Georgios A. Moutsinas, Theodora E. Kroustali, Emmanouela Mamalaki, Aikaterini Papanagnou, Efthymia Papanagnou, Evanthia K. Tsaliki


The present study delved into the involvement of Greek-speaking middle primary school children’s mnemonic recourses and demographic features in their performance in language tests. One hundred and seventy-six students aged 8.50-12.05 (mean age = 10.11 years) participated. The native language of the sample differed from English, in which most investigations have been conducted. Children’s verbal short-term memory (STM) and working memory (WM) capacity were assessed with a simple verbal retention measure (straight digit recall) and a task requiring parallel storage and processing of verbal information (backward digit recall), respectively. Pupils’ vocabulary knowledge was estimated through an assignment of expressive vocabulary. Children were also administered a reading fluency and a reading comprehension task. Pearson’s r and Spearman’s rho correlation coefficients showed that students’ verbal STM and WM significantly correlated with their reading fluency and text comprehension, accordingly. In addition, by employing simple linear regression analysis, increase in participants’ age was found to predict their extended reading fluency, while one-way Analysis of Variance (ANOVA) of independent samples revealed that vocabulary knowledge varied, being subject to pupils’ school grade. Lastly, independent samples t-test demonstrated no substantial difference in reading fluency between the two genders of children. Current findings are discussed in relation to participants’ age growth, their cumulating linguistic experience and the historical properties of the Greek language, indicating the need for further research that takes into account the unique and multifaceted nature of readers’ profile and outlining a few connotations for literacy instruction.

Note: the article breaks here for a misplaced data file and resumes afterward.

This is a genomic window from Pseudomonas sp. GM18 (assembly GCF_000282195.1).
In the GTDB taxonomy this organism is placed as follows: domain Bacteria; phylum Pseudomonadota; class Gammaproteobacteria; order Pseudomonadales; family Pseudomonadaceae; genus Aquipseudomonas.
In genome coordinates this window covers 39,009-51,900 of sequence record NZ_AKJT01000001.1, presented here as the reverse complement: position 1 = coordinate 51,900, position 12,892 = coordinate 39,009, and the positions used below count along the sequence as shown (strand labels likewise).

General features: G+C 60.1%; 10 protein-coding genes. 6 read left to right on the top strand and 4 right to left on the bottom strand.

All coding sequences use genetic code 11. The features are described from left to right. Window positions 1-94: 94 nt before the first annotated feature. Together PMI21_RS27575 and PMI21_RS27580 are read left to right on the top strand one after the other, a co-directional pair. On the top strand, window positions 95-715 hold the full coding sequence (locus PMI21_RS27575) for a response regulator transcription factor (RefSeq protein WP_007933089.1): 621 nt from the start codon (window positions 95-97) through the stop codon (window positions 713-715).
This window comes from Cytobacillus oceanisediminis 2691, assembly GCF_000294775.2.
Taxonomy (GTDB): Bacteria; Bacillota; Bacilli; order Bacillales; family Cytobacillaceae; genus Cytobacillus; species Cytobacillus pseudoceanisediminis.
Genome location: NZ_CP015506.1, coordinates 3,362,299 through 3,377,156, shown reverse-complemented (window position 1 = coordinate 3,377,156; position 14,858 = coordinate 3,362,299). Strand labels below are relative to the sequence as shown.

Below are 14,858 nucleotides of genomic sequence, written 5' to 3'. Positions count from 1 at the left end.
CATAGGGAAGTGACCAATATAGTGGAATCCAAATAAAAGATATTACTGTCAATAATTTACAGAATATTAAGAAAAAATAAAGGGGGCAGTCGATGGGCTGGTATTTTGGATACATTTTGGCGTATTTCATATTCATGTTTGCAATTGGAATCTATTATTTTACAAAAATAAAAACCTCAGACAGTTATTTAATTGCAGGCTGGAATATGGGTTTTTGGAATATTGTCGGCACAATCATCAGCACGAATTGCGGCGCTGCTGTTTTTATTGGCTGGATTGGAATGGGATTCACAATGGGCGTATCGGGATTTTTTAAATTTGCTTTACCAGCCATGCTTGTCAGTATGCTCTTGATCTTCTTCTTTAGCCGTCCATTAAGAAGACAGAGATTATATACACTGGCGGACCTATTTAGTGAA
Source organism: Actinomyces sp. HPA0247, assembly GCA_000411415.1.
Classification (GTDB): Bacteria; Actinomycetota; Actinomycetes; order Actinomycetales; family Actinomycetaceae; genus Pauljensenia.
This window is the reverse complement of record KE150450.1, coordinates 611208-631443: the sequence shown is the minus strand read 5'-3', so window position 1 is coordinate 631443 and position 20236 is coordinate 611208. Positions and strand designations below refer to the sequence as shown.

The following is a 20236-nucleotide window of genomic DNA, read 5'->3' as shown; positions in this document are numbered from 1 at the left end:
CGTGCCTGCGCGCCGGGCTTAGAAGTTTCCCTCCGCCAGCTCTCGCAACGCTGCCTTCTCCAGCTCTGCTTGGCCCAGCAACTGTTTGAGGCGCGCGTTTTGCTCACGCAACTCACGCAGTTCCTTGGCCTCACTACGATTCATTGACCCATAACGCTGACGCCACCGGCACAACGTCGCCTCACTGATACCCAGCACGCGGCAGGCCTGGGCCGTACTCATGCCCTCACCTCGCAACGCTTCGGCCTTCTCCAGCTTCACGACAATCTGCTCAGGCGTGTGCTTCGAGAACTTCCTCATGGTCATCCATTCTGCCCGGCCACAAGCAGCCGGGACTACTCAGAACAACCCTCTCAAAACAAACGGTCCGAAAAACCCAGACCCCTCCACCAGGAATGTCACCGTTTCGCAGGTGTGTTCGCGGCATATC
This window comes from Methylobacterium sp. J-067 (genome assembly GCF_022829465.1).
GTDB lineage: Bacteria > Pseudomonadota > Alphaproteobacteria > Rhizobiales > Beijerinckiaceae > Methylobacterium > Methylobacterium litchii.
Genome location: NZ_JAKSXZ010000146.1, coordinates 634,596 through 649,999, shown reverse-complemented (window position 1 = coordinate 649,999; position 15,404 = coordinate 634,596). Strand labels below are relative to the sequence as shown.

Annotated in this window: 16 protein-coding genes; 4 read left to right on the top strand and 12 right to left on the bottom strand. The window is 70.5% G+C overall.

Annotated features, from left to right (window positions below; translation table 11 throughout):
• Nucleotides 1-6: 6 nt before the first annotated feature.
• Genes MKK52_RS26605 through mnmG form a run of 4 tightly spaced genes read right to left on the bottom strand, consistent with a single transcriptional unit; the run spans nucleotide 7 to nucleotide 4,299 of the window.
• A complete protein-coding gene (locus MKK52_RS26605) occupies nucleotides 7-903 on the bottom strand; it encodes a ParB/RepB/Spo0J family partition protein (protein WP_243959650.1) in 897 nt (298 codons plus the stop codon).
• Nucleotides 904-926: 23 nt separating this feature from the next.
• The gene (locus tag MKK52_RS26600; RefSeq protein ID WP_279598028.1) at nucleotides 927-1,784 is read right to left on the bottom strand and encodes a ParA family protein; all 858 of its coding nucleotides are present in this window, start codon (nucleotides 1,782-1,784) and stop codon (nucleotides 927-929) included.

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verbal short-term memory (STM), verbal working memory (WM), demographical attributes, linguistic performance/attainment, language tests, reading fluency, reading comprehension, vocabulary knowledge, language development, middle school-age children

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